A primal howl from Wolf Island

PHOTO: pike JO, Flickr CC-BY
Aaron J. Brown

Aaron J. Brown is an Iron Range blogger, author, radio producer and columnist for the Mesabi Tribune.

I live in the woods. Sometime at night you can hear the wolves. I’ve heard many wolves over the years. And yet every time I hear a wolf howl I always look to the stars above the moonlit tree line, wondering if the sound is as close as it seems.

My spine shutters. This same electric jolt of adrenaline would have affected people ages before me, before my country, before my language was uttered in its most primitive form. 

There is no relationship like that between people and wolves. We are peers who each believe the other to be of slightly lower stature. Rivals, perhaps. Enemies at times. More often we live in separate worlds, colliding occasionally, brutally, and often to no good end.

Still, there is rarely any reason for wolves and humans to harm one another. Wolves and people may hold dramatically different views on land ownership and the cultivation of livestock, but nevertheless regard each other with a wary sort of respect. 

The small dog who now sleeps with her paws curled up in the air next to me descended from a wolf. I am from the species that tamed her ancestor, a practical wolf who surely viewed the matter as nothing more than a fruitful business arrangement. 

It is the social similarity of wolves and humans that stands out. They form a society, communicate, and accomplish more together than apart. We worry what they could do to us should we ever find ourselves vulnerable in these north woods.

We have little to fear from wolves. While wolves remain a real threat to livestock, that’s only because fences and property lines are newer than a wolf’s DNA. We are just now beginning to understand the role wolves play in an ecosystem that is much more complex than old fairy tales about big bad wolves might suggest.

In recent decades scientists have learned centuries worth of new information about wolves, research that puts into context those haunting full moon howls.

This brings me to a recent book that reminded me of a clan of wolves not so far from here. The long, slender strip of land called Isle Royale sits off the North Shore of Lake Superior. This national park belongs to the State of Michigan despite its proximity to Minnesota. There, a population of wildlife exists in partial isolation, arriving there during times when lake ice is thick enough to cross. 

“Wolf Island” by L. David Mech with Greg Breining (University of Minnesota Press, 2020) tells the story of the Isle Royale wolves over a period of years. Mech was one of the first researchers to document the hunting methods of wolves through photographs taken from an airplane 60 years ago. (Interestingly, Mech and his pilot launched their early 1960s flights from the Eveleth-Virginia Airport in Fayal Township).

Mech observed hunting packs of wolves as they surrounded moose. He noted how moose fended off or evaded attack. He also saw the carefully choreographed pattern of the hunt. Each wolf played a specific role in the downing of a moose.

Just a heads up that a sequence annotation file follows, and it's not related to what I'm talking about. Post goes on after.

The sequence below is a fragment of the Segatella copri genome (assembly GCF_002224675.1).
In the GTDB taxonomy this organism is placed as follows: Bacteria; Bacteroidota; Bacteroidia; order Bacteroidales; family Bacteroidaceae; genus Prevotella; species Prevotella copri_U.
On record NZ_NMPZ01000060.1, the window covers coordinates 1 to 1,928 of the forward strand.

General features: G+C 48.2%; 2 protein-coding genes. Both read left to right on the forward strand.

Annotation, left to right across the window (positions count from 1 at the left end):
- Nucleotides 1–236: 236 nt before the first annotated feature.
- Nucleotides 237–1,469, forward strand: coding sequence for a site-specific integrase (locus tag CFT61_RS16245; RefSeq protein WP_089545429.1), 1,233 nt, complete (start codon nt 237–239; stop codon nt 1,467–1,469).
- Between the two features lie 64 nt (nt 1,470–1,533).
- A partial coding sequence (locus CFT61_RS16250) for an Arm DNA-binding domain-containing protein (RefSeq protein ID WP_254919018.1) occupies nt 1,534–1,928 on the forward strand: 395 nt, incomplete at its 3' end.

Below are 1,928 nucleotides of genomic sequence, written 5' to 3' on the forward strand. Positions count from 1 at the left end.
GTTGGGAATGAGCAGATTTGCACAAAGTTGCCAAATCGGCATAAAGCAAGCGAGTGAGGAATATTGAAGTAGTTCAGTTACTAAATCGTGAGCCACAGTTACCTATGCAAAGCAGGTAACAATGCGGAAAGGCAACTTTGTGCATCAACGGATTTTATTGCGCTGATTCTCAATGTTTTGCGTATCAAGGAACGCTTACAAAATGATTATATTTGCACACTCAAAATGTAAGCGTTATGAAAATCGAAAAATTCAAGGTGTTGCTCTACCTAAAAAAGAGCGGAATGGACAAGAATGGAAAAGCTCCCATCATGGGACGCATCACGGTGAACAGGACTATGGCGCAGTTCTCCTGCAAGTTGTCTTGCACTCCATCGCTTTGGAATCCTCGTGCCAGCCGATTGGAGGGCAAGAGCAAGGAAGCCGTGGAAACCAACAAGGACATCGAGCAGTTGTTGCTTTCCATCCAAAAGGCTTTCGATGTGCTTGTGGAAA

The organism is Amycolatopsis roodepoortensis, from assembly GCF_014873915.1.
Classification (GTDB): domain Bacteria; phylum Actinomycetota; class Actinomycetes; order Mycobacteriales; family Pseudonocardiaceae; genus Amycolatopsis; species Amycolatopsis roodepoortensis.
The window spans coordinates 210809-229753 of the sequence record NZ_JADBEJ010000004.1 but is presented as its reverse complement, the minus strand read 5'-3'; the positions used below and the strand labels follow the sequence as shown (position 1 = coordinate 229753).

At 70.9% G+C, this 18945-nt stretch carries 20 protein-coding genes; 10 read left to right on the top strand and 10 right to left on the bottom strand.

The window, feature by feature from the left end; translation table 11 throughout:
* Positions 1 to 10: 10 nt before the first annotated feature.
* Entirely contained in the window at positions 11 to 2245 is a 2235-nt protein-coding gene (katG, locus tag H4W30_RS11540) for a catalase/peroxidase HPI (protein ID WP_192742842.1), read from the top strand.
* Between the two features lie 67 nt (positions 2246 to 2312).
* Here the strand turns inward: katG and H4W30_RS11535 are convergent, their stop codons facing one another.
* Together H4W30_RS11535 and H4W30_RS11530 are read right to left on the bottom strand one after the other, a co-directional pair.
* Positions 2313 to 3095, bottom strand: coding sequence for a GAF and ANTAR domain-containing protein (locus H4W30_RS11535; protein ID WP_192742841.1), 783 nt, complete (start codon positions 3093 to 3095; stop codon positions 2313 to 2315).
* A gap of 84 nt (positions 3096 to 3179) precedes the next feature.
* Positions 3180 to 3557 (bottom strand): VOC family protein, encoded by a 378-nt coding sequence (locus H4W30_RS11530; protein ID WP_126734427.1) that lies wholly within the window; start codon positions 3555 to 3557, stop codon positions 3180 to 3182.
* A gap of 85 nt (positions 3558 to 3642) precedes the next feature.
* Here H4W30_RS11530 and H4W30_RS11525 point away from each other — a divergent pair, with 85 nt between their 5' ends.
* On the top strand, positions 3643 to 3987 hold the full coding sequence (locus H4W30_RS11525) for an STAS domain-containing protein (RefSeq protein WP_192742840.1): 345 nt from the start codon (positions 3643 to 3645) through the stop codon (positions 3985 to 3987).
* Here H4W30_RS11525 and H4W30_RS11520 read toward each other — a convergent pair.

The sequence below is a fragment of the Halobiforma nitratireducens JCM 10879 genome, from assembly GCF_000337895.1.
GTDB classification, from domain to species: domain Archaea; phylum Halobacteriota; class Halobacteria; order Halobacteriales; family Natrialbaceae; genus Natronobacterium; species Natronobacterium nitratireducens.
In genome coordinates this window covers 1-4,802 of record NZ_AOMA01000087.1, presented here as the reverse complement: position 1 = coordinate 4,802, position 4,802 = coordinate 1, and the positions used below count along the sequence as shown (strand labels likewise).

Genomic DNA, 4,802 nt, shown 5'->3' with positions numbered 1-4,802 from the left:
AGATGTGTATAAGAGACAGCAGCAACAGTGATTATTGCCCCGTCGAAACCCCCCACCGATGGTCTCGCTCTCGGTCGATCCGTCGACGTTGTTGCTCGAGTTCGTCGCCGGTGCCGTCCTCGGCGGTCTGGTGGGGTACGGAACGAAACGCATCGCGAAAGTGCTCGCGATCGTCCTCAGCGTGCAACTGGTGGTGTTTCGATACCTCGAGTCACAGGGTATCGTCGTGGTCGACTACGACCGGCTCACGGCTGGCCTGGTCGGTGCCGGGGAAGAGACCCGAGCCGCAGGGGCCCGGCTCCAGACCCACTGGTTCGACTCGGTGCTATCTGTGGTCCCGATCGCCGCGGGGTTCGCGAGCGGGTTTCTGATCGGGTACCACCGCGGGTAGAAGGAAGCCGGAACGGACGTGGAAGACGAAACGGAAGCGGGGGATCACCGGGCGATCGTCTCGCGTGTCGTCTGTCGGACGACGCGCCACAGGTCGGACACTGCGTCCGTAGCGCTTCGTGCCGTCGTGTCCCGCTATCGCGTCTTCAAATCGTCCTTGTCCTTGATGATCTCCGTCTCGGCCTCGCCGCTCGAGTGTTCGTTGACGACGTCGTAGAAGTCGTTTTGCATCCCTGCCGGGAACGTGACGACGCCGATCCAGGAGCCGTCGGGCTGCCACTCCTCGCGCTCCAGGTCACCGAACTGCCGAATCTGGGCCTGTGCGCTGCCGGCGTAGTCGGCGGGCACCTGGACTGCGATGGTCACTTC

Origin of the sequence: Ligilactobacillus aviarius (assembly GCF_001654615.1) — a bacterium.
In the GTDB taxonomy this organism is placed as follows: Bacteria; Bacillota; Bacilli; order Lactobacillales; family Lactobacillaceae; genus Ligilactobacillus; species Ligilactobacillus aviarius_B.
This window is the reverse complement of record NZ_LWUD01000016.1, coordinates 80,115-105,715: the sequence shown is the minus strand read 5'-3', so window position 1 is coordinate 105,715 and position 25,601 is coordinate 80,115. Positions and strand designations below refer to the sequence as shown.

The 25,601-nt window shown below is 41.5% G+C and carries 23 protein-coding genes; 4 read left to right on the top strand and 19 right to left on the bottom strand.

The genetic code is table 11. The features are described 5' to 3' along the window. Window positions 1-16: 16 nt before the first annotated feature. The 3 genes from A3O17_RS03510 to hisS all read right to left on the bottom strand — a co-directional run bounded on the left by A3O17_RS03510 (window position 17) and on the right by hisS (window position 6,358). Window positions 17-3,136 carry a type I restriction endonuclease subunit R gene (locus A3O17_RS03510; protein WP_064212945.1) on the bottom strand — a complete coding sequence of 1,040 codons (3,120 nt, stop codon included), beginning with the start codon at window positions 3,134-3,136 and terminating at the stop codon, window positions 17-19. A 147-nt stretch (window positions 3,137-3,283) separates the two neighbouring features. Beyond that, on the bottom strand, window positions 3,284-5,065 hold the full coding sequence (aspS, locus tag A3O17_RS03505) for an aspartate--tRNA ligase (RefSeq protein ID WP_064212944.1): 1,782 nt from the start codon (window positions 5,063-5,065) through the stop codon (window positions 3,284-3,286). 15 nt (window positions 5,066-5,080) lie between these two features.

The researcher writes that sometimes wolves kill calves separated from their mother, but can also kill a healthy bull moose if circumstances allow. But most bafflingly, wolves might choose not to attack a moose for reasons that were unclear. Much like a tornado that destroys a neighborhood but spares the school, wolves operate by the awesome serendipity of fate that so defines nature. 

Mech is not so quick to declare wolves “sacrosanct.” He explains how difficult managing wolves can be in rural areas where people and wolves come into more frequent contact. He recommends a balanced plan to control the population of wolves where necessary. Ultimately, he discourages the kinds of moral judgements of wolves that seem to dominate many of the conversations we have about them. 

“The wolf is neither a saint nor a sinner except to those who want to make it so,” pens Greining, who gathered Mech’s thoughts from a series of interviews to write “Wolf Island.” 

Indeed, the more we know about wolves, the less we might fear their mystic howls.

Aaron J. Brown is an author and college instructor from northern Minnesota’s Iron Range. He writes the blog MinnesotaBrown.com and co-hosts the podcast “Power in the Wilderness” on Northern Community Radio. This piece first appeared in the Sunday, Jan. 31, 2021 edition of the Mesabi Tribune.




  1. I have a Howl sign in the front yard and contribute to the organization when I can. When I walked through the woods which I often did when I lived up there the wolves brought out less fear then being carjacked here on the south side of Minneapolis. The latter was more likely then the former both all those years ago and now. The greatest killer of humans and life on earth are other humans. Wolves and other animals are way down the I have to be suspicious and be looking over my shoulder all the time line. Now mosquitos are something to fear for both livestock and humans. And other life forms could be added to the list of course. You know like ticks. And yet it is not a tick or a swarm mosquitos that haunts the three pigs or Goldilocks but it would be funny if that was the case. You use the word tamed in your piece. I wonder if it isn’t the wolf who is trying to tame humanity ? After all are not tearing up the Earth. I would recommend Joe Sacco’s book Paying the Land. Thanks fir the provocative piece.

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